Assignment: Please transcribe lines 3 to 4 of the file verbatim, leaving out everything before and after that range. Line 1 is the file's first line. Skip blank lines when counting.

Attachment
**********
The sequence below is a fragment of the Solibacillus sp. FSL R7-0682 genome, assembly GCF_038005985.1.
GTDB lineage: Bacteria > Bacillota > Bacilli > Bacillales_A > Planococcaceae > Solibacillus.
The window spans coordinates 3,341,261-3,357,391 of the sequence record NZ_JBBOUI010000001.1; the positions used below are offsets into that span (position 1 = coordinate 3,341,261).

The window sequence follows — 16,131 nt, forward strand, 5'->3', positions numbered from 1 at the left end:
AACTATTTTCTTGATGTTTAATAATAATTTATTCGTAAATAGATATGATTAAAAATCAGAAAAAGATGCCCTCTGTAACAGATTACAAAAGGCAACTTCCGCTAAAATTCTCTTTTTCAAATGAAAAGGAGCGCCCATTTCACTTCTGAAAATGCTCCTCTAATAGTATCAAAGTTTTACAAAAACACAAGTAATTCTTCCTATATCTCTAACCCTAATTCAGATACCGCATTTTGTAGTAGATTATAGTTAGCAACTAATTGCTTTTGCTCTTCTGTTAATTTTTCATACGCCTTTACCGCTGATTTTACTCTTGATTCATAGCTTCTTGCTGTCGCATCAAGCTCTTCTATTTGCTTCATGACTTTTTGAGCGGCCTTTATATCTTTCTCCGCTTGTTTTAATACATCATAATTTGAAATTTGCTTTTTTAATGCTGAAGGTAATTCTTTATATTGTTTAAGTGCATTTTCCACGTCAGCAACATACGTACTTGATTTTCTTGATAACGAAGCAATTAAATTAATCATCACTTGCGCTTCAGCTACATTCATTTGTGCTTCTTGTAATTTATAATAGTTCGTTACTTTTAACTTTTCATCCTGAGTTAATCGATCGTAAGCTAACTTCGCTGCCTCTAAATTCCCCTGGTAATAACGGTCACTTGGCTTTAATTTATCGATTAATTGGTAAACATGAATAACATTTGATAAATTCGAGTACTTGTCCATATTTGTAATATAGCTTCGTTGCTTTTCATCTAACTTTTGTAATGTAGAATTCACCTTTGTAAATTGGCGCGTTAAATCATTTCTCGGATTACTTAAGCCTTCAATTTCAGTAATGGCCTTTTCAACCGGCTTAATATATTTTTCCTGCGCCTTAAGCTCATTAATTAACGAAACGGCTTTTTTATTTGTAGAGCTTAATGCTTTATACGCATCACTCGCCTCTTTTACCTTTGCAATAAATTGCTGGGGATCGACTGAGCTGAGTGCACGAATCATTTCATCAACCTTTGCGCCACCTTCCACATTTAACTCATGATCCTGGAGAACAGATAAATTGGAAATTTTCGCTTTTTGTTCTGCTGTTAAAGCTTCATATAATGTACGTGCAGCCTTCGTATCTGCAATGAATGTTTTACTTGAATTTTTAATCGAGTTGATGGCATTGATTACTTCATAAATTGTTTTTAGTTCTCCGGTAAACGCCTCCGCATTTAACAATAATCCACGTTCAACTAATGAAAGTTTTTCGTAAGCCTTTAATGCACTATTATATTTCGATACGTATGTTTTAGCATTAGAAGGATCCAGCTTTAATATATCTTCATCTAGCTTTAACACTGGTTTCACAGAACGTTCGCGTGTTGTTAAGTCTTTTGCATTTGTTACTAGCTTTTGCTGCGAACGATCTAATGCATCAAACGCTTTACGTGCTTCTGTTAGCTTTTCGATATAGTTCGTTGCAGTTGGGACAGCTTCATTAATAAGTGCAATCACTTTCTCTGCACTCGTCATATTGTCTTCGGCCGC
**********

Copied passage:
The window spans coordinates 3,341,261-3,357,391 of the sequence record NZ_JBBOUI010000001.1; the positions used below are offsets into that span (position 1 = coordinate 3,341,261).

The window sequence follows — 16,131 nt, forward strand, 5'->3', positions numbered from 1 at the left end: